Be prepared for sore fingers or needle-nose plyers when using the tiny nail mounted sawtooth bracket. I prefer the brackets at the
bottom with their own "nails" attached.
Use two strands of wire for heavy work.
Insofar as hardware is con-cerned, that which protrudes from the wall is only half the story. The hanging hardware on the back of the artwork is just as important. Traditionally, a flexible woven wire between two "D" rings has been the hanging method of choice (right). However, in more re-cent years, various other de-vices have become common-place, such as sawtooth hang-ers (above), each with their strengths and weaknes-ses. The ones not requiring nails or screws are my favorites, but they're not suitable for large frames or thin pmes. They're ideal for canvas stretchers, though.

Artwork must be hung in relationship to other items placed
against the same wall to create a unified presentation. Here
 the works are not only too high, but too far apart as well.
This painting is hung about a foot too high.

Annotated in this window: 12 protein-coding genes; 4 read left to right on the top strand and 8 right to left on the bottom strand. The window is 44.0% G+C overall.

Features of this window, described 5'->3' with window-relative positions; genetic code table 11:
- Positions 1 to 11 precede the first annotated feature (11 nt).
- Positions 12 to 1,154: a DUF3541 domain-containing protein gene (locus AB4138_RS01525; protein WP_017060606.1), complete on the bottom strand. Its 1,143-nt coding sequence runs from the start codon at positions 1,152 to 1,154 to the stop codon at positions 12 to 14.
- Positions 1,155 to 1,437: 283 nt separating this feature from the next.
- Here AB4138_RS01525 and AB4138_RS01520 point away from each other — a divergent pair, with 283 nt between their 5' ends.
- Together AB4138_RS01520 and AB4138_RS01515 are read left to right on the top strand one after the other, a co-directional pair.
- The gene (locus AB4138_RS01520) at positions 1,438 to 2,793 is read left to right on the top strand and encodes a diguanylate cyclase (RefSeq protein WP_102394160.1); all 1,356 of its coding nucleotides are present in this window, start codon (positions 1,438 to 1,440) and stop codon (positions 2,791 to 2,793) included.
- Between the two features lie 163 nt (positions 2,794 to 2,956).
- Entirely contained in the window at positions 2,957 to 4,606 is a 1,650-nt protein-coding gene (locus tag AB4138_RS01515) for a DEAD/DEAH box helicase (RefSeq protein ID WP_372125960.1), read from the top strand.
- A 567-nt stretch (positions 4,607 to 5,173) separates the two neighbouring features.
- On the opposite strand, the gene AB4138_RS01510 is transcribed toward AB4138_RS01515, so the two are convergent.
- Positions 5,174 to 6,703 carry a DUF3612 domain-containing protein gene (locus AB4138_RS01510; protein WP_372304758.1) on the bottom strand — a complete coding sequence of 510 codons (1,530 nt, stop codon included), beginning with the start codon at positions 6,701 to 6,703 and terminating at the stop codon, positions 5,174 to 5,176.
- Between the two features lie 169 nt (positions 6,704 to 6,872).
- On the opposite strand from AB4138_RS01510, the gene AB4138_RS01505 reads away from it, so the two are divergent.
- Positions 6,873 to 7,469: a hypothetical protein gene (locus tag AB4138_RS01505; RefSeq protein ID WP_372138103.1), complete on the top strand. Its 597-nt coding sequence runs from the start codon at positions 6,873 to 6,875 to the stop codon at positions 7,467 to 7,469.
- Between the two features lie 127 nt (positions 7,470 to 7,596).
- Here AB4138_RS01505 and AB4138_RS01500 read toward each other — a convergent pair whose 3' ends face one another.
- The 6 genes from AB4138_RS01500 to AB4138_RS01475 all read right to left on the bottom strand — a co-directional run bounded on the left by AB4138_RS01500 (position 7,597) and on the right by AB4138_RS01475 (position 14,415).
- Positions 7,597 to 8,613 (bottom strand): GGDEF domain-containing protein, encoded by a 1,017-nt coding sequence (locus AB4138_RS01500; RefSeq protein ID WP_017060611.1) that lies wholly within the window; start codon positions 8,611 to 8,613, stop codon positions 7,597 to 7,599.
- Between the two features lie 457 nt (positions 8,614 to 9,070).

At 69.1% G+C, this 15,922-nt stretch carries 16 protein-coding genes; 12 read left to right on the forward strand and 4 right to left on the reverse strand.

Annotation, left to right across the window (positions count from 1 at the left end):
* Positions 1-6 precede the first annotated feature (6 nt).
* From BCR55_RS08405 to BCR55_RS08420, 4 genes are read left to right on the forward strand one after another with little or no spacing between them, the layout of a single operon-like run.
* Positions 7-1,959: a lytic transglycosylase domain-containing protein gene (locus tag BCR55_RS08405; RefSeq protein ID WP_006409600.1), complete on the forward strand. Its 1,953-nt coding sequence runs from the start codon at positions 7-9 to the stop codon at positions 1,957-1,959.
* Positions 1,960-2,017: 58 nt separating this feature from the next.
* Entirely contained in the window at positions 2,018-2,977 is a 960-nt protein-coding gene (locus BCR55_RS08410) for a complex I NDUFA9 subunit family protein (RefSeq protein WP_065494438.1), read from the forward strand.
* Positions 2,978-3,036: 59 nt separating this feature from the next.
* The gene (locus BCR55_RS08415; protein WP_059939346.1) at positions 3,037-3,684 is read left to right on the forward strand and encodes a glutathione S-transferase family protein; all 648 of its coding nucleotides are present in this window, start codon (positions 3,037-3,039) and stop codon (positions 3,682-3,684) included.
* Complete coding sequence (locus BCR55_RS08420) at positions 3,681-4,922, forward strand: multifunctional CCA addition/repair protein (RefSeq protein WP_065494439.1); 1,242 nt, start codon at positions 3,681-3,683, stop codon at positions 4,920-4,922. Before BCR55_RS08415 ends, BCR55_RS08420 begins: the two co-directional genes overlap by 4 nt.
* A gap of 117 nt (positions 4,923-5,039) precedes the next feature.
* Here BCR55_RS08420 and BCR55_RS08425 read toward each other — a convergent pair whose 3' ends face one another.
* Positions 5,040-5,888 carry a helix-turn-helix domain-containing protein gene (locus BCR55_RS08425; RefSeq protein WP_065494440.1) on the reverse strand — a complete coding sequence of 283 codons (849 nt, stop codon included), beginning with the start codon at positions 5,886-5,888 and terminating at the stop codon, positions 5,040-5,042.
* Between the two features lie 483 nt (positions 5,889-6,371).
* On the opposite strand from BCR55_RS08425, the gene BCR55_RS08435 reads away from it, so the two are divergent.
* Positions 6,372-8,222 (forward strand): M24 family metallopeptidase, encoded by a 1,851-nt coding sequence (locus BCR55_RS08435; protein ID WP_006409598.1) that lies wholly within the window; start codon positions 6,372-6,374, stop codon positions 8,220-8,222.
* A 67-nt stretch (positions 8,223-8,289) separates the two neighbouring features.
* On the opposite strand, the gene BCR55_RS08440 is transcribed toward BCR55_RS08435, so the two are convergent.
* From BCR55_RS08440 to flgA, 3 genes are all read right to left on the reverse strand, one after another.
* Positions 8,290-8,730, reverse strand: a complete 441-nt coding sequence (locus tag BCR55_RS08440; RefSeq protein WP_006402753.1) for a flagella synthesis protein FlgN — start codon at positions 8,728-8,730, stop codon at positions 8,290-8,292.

By far the most common error in hanging artwork is the matter I alluded to in the beginning, finding the right height. The tendency, as seen above, is to hang works too high and without regard to other items on or near the same walls (above). The same problem presents itself with a single painting as well as with groupings (left). Given the subject matter, (Michelangelo's Creation of Adam, below) maybe the owner was hoping to get as close to the ceiling as possible. By the same token, paintings should never be hung so low that they fall behind furniture, or even visually touch such items (below). Usually about six inches is the recommended space between a piece of furniture and its accompanying wall art. The two smaller pieces (below), hung side by side and about a foot higher, would have been quite attractive.